Belgium is the home of the world’s largest beer producer AB InBev, producers of US Budweiser, Stella Artois and other well known brands. It is also home to over 200 independent breweries producing some of the most distinctive beers in the world.
Diversity is the great strength of Belgium Beer brewing, products range from highly individual Trappist and Abbey brews through to bland mass produced pilsner style beers with pretty much everything else in between. Here are some of the Belgium Beer styles to look out for.
Trappist and Abbey Ales
Only monasteries can by law brew Trappist beers. It’s not a distinct beer style, the beers vary by monastery, most though are top (or as the Belgium’s call it, warm fermented) full bodied and typically over 7% alcohol. Notable examples are Westmalle (7%) and Chimay (7%)
Abbey ales get around the monastery restriction although they require licences to use the term. They are produced commercially but resemble various Trappist types. Leffe, made by AM InBev is the most famous example.
In Flanders, for around 500 years, beers using wheat, herbs and other flavourings, predating the use of hops were widespread. By the mid-twentieth century all the breweries had closed. A local farmer Piere Celis had a mission to recreate the style using coriander, citrus peel and hops. He succeeded leading to the establishment of Hoegaarden. Ultimately his brewery was acquired by AM InBev thankfully their attempt to close the brewery and move production was thwarted by strong resistance.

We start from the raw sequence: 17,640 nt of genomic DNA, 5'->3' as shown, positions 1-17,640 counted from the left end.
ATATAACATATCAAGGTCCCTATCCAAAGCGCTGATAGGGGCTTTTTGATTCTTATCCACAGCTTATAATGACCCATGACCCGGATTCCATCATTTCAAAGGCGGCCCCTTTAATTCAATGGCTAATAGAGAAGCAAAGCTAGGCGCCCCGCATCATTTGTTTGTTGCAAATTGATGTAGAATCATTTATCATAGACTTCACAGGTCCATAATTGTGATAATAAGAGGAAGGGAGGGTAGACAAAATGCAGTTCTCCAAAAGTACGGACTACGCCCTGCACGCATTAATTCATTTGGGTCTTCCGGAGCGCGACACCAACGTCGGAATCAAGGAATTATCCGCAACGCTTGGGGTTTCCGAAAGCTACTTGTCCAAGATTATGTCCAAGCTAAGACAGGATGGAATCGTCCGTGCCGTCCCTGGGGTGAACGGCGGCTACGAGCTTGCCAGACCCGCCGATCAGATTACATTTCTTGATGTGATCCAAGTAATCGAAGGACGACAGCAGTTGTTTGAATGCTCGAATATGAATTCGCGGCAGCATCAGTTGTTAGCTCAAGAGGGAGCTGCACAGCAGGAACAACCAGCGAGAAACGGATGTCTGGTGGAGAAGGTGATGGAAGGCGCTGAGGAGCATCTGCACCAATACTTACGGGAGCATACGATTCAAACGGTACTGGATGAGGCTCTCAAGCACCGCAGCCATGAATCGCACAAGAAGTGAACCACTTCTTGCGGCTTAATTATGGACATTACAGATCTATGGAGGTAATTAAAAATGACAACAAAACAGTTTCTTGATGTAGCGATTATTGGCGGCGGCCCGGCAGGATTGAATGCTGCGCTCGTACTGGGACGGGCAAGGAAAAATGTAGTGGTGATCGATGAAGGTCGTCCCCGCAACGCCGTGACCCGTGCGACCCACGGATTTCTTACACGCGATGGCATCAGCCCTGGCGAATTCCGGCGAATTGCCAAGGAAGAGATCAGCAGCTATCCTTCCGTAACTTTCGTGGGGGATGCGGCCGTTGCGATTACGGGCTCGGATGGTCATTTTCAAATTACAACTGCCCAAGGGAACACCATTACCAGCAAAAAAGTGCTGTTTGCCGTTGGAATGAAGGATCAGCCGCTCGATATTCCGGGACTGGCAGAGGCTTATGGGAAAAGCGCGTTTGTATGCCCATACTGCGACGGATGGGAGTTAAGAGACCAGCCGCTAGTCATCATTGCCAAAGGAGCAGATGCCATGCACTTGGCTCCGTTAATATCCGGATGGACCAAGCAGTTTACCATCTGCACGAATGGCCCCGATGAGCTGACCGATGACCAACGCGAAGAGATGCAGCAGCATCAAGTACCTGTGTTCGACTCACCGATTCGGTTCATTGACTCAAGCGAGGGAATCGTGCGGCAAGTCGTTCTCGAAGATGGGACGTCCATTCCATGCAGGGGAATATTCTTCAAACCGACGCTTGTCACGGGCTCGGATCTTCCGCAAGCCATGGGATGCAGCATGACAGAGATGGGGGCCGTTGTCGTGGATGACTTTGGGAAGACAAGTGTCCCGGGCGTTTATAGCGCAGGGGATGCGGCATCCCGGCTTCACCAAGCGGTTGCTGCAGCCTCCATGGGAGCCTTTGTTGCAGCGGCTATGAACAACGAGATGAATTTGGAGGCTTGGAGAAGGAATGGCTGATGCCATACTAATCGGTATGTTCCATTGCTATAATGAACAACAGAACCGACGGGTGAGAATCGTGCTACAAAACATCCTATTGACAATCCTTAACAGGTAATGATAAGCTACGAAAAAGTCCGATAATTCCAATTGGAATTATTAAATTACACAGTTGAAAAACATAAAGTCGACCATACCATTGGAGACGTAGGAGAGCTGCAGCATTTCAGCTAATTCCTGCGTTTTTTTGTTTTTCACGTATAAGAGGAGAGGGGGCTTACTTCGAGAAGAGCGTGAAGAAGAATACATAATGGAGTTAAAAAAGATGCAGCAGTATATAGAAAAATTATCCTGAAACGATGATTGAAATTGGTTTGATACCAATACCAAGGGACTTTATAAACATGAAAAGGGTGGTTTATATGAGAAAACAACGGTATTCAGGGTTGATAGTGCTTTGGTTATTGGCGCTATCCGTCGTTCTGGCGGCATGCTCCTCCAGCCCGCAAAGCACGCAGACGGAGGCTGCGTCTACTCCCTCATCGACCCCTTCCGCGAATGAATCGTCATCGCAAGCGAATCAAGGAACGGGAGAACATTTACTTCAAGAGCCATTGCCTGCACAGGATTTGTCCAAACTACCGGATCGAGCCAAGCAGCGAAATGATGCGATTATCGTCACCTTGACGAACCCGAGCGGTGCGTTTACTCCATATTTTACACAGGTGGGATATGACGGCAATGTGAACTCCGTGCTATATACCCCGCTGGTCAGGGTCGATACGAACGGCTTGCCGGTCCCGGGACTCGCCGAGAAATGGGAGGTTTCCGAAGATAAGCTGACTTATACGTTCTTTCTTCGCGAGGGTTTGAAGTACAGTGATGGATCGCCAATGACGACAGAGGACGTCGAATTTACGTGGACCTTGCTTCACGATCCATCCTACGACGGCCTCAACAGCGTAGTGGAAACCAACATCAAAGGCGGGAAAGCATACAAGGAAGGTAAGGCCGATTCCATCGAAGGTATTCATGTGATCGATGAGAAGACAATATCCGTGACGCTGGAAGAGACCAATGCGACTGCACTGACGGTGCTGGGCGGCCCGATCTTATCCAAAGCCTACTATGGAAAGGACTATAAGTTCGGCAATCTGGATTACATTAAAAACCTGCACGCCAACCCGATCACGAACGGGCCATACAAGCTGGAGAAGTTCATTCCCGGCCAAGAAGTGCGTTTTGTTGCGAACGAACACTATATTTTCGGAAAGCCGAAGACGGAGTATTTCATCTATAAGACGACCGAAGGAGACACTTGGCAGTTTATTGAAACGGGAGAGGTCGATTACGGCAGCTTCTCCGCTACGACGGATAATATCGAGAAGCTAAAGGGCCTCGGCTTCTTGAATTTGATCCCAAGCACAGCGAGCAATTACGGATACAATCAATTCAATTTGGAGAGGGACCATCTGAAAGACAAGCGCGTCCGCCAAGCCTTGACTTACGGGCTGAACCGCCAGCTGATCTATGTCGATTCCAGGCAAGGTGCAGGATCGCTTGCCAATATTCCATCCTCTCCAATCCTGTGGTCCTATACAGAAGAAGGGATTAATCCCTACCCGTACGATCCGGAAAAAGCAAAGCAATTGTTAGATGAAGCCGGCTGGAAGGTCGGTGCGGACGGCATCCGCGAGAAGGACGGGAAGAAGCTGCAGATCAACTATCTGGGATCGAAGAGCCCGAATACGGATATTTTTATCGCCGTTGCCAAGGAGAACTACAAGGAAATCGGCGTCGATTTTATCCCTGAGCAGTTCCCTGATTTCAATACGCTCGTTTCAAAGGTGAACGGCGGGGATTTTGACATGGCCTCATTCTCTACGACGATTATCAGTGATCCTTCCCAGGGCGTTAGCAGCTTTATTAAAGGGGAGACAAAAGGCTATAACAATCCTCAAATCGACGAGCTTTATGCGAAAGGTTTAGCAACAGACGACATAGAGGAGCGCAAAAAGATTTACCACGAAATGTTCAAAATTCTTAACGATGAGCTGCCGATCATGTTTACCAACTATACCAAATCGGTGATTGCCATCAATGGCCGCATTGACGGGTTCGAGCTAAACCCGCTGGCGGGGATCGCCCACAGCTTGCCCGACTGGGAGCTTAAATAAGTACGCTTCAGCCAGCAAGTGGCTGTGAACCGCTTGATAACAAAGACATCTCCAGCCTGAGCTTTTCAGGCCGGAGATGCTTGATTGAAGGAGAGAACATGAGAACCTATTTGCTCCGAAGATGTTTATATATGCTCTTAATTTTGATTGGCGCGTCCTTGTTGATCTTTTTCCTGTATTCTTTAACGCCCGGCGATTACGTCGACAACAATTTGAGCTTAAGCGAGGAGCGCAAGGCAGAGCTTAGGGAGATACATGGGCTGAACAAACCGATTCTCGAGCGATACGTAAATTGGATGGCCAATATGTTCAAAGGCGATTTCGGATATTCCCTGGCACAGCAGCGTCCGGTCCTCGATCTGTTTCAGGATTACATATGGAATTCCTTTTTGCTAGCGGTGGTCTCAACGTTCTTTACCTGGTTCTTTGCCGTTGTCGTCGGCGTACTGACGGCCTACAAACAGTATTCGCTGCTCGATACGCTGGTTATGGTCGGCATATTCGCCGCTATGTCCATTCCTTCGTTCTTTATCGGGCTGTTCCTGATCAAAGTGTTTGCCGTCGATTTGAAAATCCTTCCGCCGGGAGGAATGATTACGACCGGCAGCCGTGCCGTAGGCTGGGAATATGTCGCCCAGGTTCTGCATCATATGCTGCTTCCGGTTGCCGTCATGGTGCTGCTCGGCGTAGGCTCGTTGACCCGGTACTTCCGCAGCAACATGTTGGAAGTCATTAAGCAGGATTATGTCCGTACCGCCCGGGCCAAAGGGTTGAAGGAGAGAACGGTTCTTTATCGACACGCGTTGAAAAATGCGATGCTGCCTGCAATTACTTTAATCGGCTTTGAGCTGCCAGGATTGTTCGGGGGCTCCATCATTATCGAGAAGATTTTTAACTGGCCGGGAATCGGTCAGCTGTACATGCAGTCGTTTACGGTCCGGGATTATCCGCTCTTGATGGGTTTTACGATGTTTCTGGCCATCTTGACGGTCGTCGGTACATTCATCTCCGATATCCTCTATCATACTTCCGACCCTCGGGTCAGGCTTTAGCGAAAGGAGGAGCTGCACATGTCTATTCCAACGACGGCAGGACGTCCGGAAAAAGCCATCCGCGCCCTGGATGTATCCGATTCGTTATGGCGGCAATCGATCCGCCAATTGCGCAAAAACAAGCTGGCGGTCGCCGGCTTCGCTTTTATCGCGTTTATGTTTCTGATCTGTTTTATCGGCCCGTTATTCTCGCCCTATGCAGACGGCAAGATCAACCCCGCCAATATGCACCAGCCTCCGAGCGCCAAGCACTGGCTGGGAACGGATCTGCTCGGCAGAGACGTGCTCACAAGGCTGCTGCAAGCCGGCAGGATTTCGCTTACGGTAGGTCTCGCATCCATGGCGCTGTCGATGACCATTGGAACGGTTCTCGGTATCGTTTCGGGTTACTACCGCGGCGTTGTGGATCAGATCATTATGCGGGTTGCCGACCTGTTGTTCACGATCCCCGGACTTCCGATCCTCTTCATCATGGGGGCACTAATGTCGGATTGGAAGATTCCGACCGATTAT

Lambic beers are also wheat based, their distinctiveness comes from using wild yeasts. The beers are stored for unusually long periods to mature. Fruit is added to some types. Production volumes are low with limited distribution.
Blonde and Amber (Pale)
These are top fermented ales not dissimilar to stronger english style pale ales, less hoppy than IPAs. De Koninck (5%) from Antwerp is an excellent example as is Palm which can rarely be found served using UK style hand pumps.
Stronger still is Duvel (meaning Devil, 8.5%), is now available internationally. It’s has a UK or more accurately Scottish link, as the yeast strain originated there. The colour comes from using lighter pilsner style malts.
One of the most noticeable things about sampling beer in Belgium is that every beer has its own style of glass. Both shapes and sizes vary. Pint size (really 500ml) draught beer glasses can be sought out. Having a special glass does help the experience. It must be a storage nightmare for bar owners! At Christmas, boxed beer and glass sets are a popular gift, an idea copied not too successfully by UK brewers.